• Appears sad, moody, teary, or depressed when he or she comes home;

    • Complains frequently of headaches, stomachaches, or other physical ailments;

    • Has trouble sleeping or has frequent bad dreams;

    • Experiences a loss of appetite; or

    • Appears anxious and suffers from low self-esteem.

    Roles & Responsibilities
    Witnesses: Bystander or By-stander?

    The Bystander
    Bullying situations not only affect the student who is bullied or the students who are doing the bullying. Every student who is involved in or witnesses a bullying incident is affected. Bullying is a group issue. Every student who is involved in or witnesses a bullying incident is affected. Injustice over-looked or ignored becomes a contagion that infects even those who thought they could turn away.

    Encouraging All Students to Speak Up
    Bullying is challenged when witnesses stand up and speak out against the cruel acts of bullying. Establishing new norms, enforcing playground rules, and increasing supervision are policy decisions that can help reduce the incidents of bullying. Since much of the bullying goes on "under the radar of adults," a potent force are students themselves showing bullies that they will not be looked up to, nor will their cruel behavior be condoned or tolerated. Students need not be passive bystanders. They can become active witnesses, by standing up for their peers and reporting acts of bullying to parents and teachers.

    Long-Term Effects for the Bully
    U.S. Department of Health & Human Services explains that the effects of bullying extend beyond the school years. Bullying may lead to criminal behavior for those who bully and future health and mental health problems for both the bully and the victims:

    Six out of 10 kids identified as bullies in middle school are convicted of a crime by the time they reach age 24.
    Children exposed to violence either at home or at school often suffer long-term problems such as anxiety, depression, post-traumatic stress, low self-esteem, anger, and self-destructive behaviors.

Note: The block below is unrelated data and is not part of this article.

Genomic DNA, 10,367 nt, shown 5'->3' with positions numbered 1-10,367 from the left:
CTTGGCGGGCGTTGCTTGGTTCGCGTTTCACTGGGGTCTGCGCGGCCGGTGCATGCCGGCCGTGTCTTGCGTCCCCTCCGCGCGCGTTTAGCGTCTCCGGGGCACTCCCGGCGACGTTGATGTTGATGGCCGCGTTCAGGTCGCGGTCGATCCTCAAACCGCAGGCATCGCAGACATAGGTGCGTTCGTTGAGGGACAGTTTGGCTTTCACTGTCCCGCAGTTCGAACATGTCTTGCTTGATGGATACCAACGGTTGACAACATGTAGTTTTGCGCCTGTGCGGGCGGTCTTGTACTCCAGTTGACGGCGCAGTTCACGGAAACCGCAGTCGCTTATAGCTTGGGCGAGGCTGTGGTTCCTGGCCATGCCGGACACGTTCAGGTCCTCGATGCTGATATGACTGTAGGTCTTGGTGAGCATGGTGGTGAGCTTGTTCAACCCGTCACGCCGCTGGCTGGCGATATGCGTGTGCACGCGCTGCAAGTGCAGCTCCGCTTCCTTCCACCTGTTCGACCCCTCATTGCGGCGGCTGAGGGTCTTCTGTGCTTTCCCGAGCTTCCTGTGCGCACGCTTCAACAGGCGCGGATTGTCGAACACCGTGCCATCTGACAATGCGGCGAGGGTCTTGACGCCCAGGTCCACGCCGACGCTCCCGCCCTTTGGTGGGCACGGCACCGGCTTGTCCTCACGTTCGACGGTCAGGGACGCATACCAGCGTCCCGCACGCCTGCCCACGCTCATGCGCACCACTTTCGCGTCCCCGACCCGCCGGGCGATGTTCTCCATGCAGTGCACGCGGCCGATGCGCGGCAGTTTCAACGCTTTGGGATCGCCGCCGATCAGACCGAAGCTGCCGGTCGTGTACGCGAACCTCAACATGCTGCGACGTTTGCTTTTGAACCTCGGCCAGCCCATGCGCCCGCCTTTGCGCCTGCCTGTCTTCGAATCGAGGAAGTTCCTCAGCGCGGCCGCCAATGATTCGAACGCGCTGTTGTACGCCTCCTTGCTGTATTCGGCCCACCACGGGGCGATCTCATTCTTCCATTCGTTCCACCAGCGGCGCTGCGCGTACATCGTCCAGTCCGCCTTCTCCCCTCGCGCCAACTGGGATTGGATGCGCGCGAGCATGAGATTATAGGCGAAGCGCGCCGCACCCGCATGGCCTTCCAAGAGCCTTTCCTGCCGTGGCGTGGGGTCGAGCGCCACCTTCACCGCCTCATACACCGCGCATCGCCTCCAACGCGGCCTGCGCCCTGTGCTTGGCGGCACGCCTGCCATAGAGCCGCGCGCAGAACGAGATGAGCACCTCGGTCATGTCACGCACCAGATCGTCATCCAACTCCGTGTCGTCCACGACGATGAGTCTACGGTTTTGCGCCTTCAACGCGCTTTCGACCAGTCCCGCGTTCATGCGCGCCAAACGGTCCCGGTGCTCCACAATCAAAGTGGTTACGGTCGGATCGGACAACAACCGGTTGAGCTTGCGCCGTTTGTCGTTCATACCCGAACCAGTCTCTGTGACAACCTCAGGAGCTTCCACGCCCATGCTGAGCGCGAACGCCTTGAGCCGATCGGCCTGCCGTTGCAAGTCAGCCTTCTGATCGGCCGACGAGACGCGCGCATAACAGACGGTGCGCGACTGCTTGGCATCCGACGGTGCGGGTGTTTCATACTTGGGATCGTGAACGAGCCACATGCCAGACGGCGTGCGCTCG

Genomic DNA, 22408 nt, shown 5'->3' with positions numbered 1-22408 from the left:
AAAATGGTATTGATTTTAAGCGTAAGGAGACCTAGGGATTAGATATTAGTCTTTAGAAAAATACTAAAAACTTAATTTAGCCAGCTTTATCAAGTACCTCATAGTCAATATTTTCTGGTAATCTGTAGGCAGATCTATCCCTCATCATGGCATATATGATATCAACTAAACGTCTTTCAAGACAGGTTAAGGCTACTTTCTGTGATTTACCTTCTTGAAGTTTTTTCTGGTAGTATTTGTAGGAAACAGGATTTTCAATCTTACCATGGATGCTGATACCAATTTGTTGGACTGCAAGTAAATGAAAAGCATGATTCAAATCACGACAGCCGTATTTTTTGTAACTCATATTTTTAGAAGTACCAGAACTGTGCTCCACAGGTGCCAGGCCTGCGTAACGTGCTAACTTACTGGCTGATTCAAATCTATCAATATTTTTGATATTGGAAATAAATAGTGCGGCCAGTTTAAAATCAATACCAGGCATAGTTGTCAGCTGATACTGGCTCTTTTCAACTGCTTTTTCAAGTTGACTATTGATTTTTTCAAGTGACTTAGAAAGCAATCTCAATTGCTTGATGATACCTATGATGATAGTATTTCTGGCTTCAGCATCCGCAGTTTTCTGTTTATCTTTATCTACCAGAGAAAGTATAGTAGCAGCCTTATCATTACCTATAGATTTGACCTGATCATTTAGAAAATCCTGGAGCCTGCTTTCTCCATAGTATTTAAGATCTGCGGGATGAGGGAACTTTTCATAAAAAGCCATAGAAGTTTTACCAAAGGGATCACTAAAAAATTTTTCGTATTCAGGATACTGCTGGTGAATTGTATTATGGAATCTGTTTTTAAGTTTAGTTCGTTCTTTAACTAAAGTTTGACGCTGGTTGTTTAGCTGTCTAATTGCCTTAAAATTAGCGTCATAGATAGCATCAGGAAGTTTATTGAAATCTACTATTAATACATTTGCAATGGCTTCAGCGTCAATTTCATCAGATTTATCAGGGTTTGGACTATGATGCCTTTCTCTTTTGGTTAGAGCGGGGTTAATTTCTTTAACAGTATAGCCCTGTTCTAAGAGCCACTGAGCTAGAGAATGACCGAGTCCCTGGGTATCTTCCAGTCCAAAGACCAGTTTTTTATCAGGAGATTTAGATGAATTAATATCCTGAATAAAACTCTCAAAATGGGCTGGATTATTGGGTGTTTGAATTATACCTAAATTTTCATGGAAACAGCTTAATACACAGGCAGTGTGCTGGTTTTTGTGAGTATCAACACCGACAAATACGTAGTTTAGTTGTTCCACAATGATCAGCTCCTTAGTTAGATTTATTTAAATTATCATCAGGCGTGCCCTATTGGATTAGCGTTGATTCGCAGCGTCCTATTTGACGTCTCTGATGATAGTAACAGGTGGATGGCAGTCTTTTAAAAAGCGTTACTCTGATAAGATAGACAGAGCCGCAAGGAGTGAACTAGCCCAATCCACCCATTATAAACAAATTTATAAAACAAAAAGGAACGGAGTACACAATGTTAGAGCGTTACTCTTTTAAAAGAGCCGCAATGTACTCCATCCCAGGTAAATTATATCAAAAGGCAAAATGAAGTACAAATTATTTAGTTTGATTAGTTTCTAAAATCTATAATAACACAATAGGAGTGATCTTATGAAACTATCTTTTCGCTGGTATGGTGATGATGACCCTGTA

Web Resources

    For the most immediate action, students and parents can report bullying to the counselor or administrator on campus. Reports can be made either in person or anonymously. All reports of bullying will be investigated.

    Elementary Bullying Incident Report Form

    Secondary Bullying Incident Report Form

    Bullying Prevention Programs in LTISD
    A number of different bullying prevention strategies and programs are used across Lake Travis ISD.


    Middle School:

    High School:

    About the Olweus Bullying Prevention Program
    The Olweus Bullying Prevention Program (OBPP) is the most researched and best-known bullying prevention program available today. With over thirty-five years of research and successful implementation all over the world, OBPP is a whole-school program that has been proven to prevent or reduce bullying throughout a school setting.

    OBPP is used at the school, classroom, and individual levels and includes methods to reach out to parents and the community for involvement and support. School administrators, teachers, and other staff are primarily responsible for introducing and implementing the program. These efforts are designed to improve peer relations and make the school a safer and more positive place for students to learn and develop.

    The goals of the Olweus Bullying prevention Program are:

    • To reduce existing bullying problems among students.

    • To prevent the development of new bullying problems.

    • To achieve better peer relations at school